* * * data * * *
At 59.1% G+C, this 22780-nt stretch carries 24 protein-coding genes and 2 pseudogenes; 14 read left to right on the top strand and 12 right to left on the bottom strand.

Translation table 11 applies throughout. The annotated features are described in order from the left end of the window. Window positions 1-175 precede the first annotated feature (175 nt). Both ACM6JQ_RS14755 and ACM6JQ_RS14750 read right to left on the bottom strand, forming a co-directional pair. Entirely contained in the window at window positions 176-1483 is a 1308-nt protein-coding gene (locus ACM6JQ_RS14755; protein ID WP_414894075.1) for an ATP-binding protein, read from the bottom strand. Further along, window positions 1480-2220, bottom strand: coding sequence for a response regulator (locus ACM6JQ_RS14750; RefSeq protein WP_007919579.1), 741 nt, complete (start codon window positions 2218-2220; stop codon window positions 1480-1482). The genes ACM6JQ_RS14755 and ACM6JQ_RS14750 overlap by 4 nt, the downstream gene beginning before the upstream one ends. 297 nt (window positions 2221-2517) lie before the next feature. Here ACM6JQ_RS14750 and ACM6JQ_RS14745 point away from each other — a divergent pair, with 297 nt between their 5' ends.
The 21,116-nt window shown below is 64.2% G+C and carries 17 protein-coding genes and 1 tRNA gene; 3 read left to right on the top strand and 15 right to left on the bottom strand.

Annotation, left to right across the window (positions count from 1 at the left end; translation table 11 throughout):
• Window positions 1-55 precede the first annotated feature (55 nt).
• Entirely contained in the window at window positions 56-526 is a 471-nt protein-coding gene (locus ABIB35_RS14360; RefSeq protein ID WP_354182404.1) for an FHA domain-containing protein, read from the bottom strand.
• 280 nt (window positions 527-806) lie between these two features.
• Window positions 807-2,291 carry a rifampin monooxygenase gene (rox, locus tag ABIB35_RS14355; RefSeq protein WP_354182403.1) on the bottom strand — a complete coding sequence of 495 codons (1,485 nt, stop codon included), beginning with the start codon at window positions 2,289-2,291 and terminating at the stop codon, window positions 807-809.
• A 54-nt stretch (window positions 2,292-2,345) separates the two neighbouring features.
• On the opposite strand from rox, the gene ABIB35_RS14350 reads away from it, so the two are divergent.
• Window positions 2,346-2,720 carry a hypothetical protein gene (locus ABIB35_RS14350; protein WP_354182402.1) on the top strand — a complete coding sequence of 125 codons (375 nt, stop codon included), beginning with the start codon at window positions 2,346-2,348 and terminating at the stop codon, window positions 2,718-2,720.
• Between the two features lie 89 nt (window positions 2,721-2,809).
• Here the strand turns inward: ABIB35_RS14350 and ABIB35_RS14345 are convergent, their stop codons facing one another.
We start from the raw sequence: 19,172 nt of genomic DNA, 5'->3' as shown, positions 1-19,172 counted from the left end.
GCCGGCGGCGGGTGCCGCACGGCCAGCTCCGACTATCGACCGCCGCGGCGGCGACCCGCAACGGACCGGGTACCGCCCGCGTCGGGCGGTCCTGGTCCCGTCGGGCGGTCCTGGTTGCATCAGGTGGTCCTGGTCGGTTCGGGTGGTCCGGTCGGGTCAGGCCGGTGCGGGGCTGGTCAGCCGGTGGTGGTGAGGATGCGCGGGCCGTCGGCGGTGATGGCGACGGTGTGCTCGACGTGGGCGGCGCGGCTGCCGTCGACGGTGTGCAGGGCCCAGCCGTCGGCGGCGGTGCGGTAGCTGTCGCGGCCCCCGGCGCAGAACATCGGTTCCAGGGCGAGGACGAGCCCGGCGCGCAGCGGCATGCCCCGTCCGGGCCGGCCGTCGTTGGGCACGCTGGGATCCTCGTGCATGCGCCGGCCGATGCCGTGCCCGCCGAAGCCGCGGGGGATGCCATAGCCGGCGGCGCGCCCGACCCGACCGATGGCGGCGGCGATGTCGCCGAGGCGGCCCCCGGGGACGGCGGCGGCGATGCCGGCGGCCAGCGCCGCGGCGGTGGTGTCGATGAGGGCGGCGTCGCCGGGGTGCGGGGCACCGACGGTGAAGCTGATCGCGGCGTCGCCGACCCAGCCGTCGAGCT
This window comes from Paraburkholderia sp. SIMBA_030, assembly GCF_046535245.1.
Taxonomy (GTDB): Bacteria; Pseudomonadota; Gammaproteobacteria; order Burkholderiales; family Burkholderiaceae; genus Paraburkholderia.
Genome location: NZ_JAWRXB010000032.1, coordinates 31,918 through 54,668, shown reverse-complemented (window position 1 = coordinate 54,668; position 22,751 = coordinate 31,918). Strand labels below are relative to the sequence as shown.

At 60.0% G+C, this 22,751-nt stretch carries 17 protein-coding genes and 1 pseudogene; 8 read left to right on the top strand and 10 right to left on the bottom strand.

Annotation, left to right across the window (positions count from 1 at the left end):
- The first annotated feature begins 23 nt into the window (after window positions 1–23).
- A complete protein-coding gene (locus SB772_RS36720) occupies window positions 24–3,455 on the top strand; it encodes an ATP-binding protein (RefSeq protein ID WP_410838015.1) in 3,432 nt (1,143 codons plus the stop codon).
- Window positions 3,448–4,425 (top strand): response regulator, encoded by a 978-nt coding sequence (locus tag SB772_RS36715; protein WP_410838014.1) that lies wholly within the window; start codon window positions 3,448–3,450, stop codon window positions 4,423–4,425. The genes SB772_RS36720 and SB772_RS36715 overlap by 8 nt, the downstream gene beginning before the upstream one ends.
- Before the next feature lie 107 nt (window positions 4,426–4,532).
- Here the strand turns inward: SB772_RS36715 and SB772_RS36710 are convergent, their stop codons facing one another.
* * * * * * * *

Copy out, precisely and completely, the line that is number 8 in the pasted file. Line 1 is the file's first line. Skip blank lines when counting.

• Window positions 807-2,291 carry a rifampin monooxygenase gene (rox, locus tag ABIB35_RS14355; RefSeq protein WP_354182403.1) on the bottom strand — a complete coding sequence of 495 codons (1,485 nt, stop codon included), beginning with the start codon at window positions 2,289-2,291 and terminating at the stop codon, window positions 807-809.